Thursday, October 05, 2006
As I talk to people working in and around the Enterprise 2.0 space, I am struck by how "the more things change, the more they stay the same." The collaboration aspects of E2.0 are getting a lot of play - basically, wikis and blogs being used to let people communicate better within the organization. While I do not belittle these new technologies and the possibilities they offer, business was, is, and will always be about providing a product or service to customers with the "best" price/value. Providing that product or service in the most efficient way possible has always been a challenge. With the increasing deluge of information that people have to deal with (customers, suppliers, inventory, service records, etc.), this is becoming more and more complicated, particulary with the shift towards information-intensive service industries. It seems to me that the real challenge of Enterprise 2.0 is providing a user experience to employees and clients that makes them more efficient in their jobs, not only more efficient at communicating with their peers.
In my opinion, one of the people who gets "it," is Bill Raduchel, former CTO for AOL/Time Warner and CIO at Sun, who recently spoke at the Longworth Ventures Annual Conference. According to Innovation Creators , Raduchel identified "navigation" (and not "collaboration") as the killer app for Enterprise 2.0. If that means connecting knowledge workers with the information they need to do their jobs, then I think Raduchel is on to something. More on this later.
In continuation of my saga to find the appropriate graphic design firm, I contacted another few local agencies. Two firms declined my corporate concept design (and associated materials) project because it was not broad enough and they are being "very selective in the projects they take on these days." Another was willing to schedule a meeting several weeks out, but couldn't be bothered to trek out to our corporate offices (about 15 miles away).
Tuesday, October 03, 2006
Halleluya! The bubble is back. Need proof? Take a look at Dogster (www.dogster.com). The company recently raised $1M in VC money. Dogster, for those who haven't seen it, is a social networking site for dogs. The banner reads, "Where every dog has a webpage." Why, do you ask would a dog need a webpage? I dunno, maybe to download cool doggie widgets? Collaborate on a bark-a-thon with their peers? Build a grass-roots movement to outlaw leashes not made from biodegradeable material? If there is any clear sign that the insanity of the late nineties is coming back, this has got to be it. All we need is the sock puppet and you can hang out the ol' shingle.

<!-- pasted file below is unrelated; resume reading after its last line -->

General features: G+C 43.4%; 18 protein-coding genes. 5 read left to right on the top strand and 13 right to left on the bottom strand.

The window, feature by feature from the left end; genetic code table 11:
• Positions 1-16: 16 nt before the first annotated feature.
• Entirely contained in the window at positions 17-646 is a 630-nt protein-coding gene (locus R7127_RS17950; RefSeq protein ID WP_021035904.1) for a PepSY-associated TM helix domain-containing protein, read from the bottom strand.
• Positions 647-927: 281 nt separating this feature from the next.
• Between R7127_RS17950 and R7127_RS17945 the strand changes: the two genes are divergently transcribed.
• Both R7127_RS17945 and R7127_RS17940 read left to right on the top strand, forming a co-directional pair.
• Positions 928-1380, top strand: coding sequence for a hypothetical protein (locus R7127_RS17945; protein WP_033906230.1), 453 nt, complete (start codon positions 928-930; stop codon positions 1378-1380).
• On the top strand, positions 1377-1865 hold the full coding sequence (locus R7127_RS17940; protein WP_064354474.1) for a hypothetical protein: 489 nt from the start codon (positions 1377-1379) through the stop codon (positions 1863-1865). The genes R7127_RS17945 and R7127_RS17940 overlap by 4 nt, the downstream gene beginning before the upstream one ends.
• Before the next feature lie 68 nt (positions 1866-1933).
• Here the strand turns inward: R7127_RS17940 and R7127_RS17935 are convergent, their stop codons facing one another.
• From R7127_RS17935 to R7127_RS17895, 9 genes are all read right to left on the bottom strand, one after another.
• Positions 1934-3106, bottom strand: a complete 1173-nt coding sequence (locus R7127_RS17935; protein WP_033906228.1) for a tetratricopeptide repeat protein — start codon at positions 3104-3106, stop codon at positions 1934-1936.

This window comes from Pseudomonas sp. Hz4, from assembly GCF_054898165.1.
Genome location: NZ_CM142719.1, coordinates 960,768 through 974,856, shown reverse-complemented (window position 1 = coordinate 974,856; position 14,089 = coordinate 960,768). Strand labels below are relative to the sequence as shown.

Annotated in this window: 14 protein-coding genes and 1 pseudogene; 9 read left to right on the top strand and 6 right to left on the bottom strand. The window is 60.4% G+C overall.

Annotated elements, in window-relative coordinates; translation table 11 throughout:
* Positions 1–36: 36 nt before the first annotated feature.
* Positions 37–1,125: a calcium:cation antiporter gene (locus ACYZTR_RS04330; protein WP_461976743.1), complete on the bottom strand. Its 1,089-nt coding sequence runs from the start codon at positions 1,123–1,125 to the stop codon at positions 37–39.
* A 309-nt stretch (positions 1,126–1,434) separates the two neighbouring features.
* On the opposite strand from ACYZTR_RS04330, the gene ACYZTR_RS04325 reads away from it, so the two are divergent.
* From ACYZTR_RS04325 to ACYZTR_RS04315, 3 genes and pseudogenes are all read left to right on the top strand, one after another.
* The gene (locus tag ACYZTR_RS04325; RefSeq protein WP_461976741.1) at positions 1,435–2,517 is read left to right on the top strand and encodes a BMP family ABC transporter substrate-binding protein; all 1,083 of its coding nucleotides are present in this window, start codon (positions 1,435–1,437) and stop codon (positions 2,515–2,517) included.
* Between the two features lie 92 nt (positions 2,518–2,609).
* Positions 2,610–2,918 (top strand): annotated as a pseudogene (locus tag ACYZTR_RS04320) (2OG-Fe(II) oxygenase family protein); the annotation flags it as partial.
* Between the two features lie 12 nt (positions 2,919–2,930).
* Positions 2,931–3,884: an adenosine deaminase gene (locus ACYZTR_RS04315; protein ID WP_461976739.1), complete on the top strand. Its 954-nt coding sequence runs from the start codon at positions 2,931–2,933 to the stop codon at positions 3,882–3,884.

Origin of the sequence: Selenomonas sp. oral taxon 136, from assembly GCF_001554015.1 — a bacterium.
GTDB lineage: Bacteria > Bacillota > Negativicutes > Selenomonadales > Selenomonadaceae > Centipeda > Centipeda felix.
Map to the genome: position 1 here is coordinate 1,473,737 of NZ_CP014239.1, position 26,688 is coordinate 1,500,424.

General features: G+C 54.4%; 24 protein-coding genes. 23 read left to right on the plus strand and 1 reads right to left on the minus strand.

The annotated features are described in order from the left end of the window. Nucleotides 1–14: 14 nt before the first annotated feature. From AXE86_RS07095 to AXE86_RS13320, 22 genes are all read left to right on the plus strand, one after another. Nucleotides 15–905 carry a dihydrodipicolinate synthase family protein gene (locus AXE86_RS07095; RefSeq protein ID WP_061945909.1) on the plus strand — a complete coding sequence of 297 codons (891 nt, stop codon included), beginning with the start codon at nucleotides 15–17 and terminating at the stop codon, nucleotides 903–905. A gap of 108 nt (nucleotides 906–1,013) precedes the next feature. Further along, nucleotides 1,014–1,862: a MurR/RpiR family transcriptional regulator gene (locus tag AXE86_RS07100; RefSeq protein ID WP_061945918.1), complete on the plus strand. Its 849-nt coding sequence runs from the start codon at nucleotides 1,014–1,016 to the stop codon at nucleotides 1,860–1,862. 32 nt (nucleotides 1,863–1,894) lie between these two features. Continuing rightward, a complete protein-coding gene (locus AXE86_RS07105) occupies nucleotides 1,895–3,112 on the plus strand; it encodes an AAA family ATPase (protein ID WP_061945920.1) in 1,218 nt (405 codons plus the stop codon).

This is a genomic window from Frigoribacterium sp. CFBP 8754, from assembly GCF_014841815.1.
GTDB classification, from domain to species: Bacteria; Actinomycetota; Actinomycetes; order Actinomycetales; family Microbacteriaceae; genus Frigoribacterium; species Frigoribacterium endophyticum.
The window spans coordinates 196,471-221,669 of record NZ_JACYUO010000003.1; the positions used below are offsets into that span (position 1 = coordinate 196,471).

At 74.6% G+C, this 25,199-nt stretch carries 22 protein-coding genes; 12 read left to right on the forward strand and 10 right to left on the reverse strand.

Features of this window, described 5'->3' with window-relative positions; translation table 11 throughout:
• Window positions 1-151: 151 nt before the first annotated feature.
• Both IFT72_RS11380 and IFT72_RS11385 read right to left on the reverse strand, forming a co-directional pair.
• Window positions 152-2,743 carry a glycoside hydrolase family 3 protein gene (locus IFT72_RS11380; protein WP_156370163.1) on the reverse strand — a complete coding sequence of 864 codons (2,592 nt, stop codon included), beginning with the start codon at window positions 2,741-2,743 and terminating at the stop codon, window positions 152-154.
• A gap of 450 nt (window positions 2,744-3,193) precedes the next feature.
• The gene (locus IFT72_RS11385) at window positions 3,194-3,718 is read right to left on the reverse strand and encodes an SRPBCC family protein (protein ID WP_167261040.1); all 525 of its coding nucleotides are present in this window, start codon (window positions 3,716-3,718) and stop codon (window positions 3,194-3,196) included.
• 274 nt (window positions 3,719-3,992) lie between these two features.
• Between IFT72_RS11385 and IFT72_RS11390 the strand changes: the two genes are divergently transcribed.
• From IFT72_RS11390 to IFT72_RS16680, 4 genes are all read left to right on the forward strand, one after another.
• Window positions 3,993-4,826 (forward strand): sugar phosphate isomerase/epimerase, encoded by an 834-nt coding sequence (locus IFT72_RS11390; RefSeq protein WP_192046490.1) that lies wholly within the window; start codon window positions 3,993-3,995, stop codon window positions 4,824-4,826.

This morning I spoke with a graphic designer in order to set up a meeting to discuss a project I am starting. Almost the first words out of his mouth were, "How much are you willing to pay?" He doesn't want to waste his time with potential clients who aren't going to fork over the big pesos to pay for his valuable services. A bunch of years ago, a PR agency returned my call with voice mail message telling me that if I didn't have brand name investors, a hot market, and well-known founders, I shouldn't bother calling them back… As Yogi Berra said, "It's de ja vu all over again."
Other signs of the times…
- PR pricing seems to be following oil prices. There has been a stead rise in monthly retainers since last year. Every few months, the "PR pump price" goes up a few notches.
- Local restaurants (in high tech areas) are reducing the distance they are willing to deliver lunches. Two years ago, they would have delivered to Alaska if someone was willing to order. Today, if I am across the street, "you can come over and get it yourself."
- Job candidates are becoming increasingly brazen. It isn't 1999, but it is getting close. Back then, I had a college student demand to see the company business plan during an interview. Another candidate told me he was limited his search to a 5 mile radius, because "he couldn't be bothered."
Don't get me wrong; I am not complaining. This sure beats the depressing market of the last several years. I am just curious whether we learned anything from the last bubble. Many companies that solved real business problems were able to survive the last crash. Most that sold "buzz" did not. There seems to be a lot of "buzz" out there again.
If you are experiencing the same absurdities, feel free to chime in.